- Get better at taking pictures! Take more pictures with what I currently have and learn a little bit more about how to take good ones. Take at least a picture a week.
- Cook real food more often, rather than ready meals / takeaway / going out. I actually tried really hard at this for most of the latter half of 2013 and then totally fell off the wagon in November and December. I want to cook from scratch more often because it’s both healthier and more satisfying, not to mention cheaper. Goal here is to make lunch for work and cook from scratch 4 days a week (doesn’t have to be the same days).
- Exercise. The perpetual goal, and again, totally gave up in November and December. Christmas didn’t count, but the previous month and a half sure did. I’d like to exercise 3 times a week at minimum. I don’t need to lose weight (very thankfully) but I do get creaky and sore and out of shape when I don’t make the effort.
With reading goals, I’m actually relatively happy with my reading this year. I still think it’s worth setting some goals:
- Read 150 books. I’m going to stick with this. I think it’s a reasonably healthy, realistic amount for my own personal reading speed and with everything else above going on.
- Read more non-fiction. I set this goal last year with a specific number – more than 18. Instead I only read 17, probably because I wasn’t really keeping track. But I tend to really, really enjoy the non-fiction, especially history, that I do read, and it’s crazy that these are just a small fraction of my total number of books read. I’ll go for more than 17, this year.
- Read more books that have been on the TBR for longer. Again, the same goal as last year, although amazingly when I do pull books out and decide to read them I seem to manage. It took me most of the year, but I did read all of last year’s Long-Awaited Reads. I’m really hoping that magic works again this year. Last year’s goal was to read one book a month acquired pre-2011. I only read 6, so I got halfway there (I managed 37 books I’d acquired before 2013, which still isn’t a great amount). This year I’ll just say books acquired 2012 and earlier, one per month.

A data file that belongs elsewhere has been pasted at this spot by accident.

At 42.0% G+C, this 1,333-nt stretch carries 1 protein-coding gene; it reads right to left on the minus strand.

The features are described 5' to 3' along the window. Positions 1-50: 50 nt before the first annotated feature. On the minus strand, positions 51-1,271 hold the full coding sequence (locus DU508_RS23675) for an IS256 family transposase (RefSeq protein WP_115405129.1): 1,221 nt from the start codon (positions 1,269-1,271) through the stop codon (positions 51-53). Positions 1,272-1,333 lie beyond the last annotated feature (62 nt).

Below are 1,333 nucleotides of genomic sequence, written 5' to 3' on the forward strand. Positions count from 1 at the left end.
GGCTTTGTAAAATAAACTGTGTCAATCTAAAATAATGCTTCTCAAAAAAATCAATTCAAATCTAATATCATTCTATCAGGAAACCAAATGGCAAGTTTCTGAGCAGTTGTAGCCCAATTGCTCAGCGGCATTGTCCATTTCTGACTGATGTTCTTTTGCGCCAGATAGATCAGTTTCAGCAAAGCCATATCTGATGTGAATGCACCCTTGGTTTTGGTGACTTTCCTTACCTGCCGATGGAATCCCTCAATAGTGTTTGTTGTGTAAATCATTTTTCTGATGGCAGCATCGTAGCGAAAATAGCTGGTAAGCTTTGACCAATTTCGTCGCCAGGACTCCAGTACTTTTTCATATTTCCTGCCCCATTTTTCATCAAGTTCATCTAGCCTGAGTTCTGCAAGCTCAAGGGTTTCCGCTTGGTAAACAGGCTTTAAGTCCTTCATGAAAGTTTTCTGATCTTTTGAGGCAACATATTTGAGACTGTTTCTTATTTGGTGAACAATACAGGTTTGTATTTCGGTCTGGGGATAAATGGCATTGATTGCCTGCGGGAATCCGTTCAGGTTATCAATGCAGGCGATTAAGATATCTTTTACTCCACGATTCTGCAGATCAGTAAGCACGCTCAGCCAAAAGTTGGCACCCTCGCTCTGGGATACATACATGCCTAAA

- Start making a genuine effort to diversify my reading. I’d like to read more books by people of color and either set or written outside the UK / US. I need to grow my awareness of this a lot because I currently don’t pay that much attention except for special events, and I should, because I know the world is big and if I don’t encourage diversity in my reading it isn’t very likely to happen naturally. It’s not much but again I’m going to aim for one book per month on each here.
What are your goals for 2014?
I did it!
It was really hard going, especially when I got behind.
I worked hard to catch up over the last week. At one point I was almost 8,000 words behind and I honestly thought about giving up. I didn’t fall out of love with my story this time (that’s what happened in 2011, I had an initial idea but no clue what would happen with it and that didn’t work) but I did have trouble maintaining any momentum. Writing is hard. But, instead of just giving up this time, I sat down in this chair every day after work for the last week and wrote and wrote and wrote – see the steeper curve starting on day 23.
It’s a pretty bad drawer novel, but it’s done, and I can actually finish a story.
- PLOT. I really need to learn how to sort out what’s going to happen and when. I knew the beginning, middle, and end roughly, but how I got there? Challenging. I think I might next time operate within a more detailed framework that I develop before I write anything. I got lost around the mid-way point and didn’t really know what I should write next. I also didn’t really have a central conflict, which I only realized once I got going. I introduced one, but I didn’t put enough thought behind it.
- Characters need flaws. Mine were way too perfect. And the bad guys were way too evil. It’s only practice, but it’s important practice.
- Descriptions are good and I should include them.
I’m going to take some time off writing now, possibly a couple of weeks, but I feel energized. Maybe I can do this writing thing, after all. Also, I’m proud of myself for not giving up. I’m not that good at keeping myself to goals when I get stressed out or busy through methods I can’t control (namely, the day job) and the fact that I did it means that hopefully I can keep on doing it.
Back to book blogging soon, I promise!
I don’t often take official breaks from blogging, but this week I really need to. I’m fairly certain I’m getting carpal tunnel syndrome in my wrists, which makes typing very painful. Since I have to spend all day on a computer for my job, the blog has to take a rest until I’ve recovered. So, I’ll be staying away from the computer and typing in the evenings all week and I hope to see you back here next Sunday. I’ve got some reading to catch up on, especially MaddAddam by Margaret Atwood, which means I will return with lots to say at least. Plus, these:
Have a wonderful week and an excellent start to October everyone!